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Old Oct 5, 2013, 09:06 AM   #1
ElectronGuru
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Why doesn't health insurance work as well as other insurance?

With everything going on nationally, there are several active threads going on the subject of health coverage. And with so many excellent posts, I'm learning a lot, but there's one question I've not been able to parse.

There are many kinds of insurance, auto, life, home, travel, weather and they all seem to work pretty well. People pay in and when something goes wrong, companies pay out. There are hassles here and there with claims certainly, but overall things seem pretty smooth. But something seems to happen when it comes to covering health.

To be clear, I'm asking a functional / operational question, not why changes to the system are controversial. Why can't businesses and customers participate in a way that everyone gets what they need? What is it about other insurances that allows everyone to get their needs met and why doesn't that carry over to health insurance?
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Old Oct 5, 2013, 09:30 AM   #2
ChrisWB
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ElectronGuru,

The short answer is that health insurance covers specific conditions rather than blanket treatment. Health insurers are allowed to decline payment for treatment for a large number of reasons including:

Pre-existing conditions. Have you gone to a doctor for a headache in the past five years? If so, your insurance probably won't cover any head trauma, strokes, migraines, etc.

Preventative medicine and tests. Do you have a strange lump on your arm that keeps growing and changing shape or color? Insurance probably won't cover an MRI or a biopsy to determine if it's cancer. You'll have to wait until you're hospitalised, likely in the emergency room, before your insurance will deem that the treatment is necessary.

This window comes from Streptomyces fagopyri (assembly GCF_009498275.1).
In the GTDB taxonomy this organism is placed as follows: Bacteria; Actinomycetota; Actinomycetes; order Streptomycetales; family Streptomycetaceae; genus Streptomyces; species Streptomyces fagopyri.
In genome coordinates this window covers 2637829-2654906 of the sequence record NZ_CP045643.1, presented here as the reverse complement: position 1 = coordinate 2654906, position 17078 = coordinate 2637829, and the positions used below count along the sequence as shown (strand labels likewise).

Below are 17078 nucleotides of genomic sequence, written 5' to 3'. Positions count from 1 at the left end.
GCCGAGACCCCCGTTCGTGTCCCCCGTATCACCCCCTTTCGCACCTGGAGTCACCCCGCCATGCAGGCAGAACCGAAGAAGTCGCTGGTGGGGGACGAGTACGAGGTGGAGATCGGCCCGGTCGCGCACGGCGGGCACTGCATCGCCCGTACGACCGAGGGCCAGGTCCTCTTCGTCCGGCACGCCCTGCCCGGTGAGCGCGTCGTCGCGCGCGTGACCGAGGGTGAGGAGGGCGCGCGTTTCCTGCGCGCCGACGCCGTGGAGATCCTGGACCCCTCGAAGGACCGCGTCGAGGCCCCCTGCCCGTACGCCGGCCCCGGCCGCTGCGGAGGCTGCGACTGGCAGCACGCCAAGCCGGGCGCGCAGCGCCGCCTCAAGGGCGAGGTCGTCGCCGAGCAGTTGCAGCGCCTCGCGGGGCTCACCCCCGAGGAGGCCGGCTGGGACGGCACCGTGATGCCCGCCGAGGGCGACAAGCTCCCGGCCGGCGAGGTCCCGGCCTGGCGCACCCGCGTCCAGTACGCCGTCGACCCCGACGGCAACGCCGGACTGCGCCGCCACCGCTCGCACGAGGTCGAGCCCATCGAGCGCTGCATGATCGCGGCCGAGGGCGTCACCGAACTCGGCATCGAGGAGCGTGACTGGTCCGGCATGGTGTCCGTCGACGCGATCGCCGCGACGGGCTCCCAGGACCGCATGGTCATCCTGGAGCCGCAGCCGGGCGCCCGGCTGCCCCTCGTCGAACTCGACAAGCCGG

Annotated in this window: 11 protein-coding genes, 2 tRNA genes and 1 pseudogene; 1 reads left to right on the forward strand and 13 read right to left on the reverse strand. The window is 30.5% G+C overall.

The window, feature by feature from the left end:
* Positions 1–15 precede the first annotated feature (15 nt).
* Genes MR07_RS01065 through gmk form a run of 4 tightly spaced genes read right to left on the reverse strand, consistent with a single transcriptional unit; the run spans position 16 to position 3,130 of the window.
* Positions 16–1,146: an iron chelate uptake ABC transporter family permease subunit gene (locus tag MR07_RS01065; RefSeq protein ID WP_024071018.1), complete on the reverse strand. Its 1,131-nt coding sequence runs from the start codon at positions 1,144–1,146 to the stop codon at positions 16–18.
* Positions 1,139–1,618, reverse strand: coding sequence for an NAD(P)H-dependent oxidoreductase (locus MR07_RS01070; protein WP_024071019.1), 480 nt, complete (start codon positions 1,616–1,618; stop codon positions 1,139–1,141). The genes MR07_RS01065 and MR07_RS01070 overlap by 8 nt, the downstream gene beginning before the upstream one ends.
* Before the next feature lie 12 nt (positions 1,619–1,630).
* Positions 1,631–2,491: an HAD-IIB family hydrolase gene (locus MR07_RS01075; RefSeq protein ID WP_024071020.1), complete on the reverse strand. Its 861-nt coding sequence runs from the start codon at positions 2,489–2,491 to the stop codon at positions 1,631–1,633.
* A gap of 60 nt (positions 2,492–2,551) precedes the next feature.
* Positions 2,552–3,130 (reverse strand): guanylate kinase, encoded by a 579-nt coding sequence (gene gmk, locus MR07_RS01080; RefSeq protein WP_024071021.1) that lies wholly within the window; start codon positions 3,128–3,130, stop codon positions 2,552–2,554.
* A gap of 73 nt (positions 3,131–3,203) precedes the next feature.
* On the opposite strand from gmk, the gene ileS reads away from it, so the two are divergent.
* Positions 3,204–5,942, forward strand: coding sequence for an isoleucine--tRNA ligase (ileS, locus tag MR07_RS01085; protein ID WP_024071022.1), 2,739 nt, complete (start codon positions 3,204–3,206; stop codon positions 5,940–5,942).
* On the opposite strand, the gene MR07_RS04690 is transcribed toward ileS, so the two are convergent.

Here's the kicker: if you go to the doctor for that lump, your insurance company will remove cancer treatment from your insurance policy when you renew. After all, it's a pre-existing condition.

Insurance companies can state that they will only cover the least expensive form of treatment, as opposed to the most effective form of treatment. Do you need chemotherapy to survive? Tough luck.


Insurance companies can drop you in the middle of treatment if you reach your annual policy renewal date.

Insurance companies will not cover a person with a chronic illness. If you have a chronic illness, you will not be able to find an individual insurance plan at any price. Your only choice is to find a job that includes health insurance.

Obamacare addresses a number of these issues, but it's nowhere near perfect.
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Old Oct 5, 2013, 09:31 AM   #3
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Probably it has something to do with the fact that all other types of insurance are for things that may or may not happen so you have a large number of people who pay for the insurance but never use it and thus subsidize the people who do need it. The problem with health insurance is it is harder to make money off of it since everyone is guaranteed to need health insurance at some point in time or other. The insurance companies have tried to get around this by denying coverage to people who are already sick or at high risk of something soon, but now that isn't going to be allowed to keep on happening.
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Old Oct 5, 2013, 09:37 AM   #4
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Maybe such an over percentage of billing more than what it should be for things like a simple MRI is part of the problem. I'm clueless about medical billing, but isn't overcharging a common practice?
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Old Oct 5, 2013, 09:41 AM   #5
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Originally Posted by LIVEFRMNYC View Post
Maybe such an over percentage of billing more than what it should be for things like a simple MRI is part of the problem. I'm clueless about medical billing, but isn't overcharging a common practice?
You mean like hospitals that charge 20 bucks for a Tylenol?
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Old Oct 5, 2013, 09:56 AM   #6
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One difference is that when you insure property, your premiums depend on the choices YOU made when you acquired the property: A big house, a fast car, or a fancy boat come with higher risk and higher premiums, but it's YOUR choice. If the premiums are too high, you have a way out.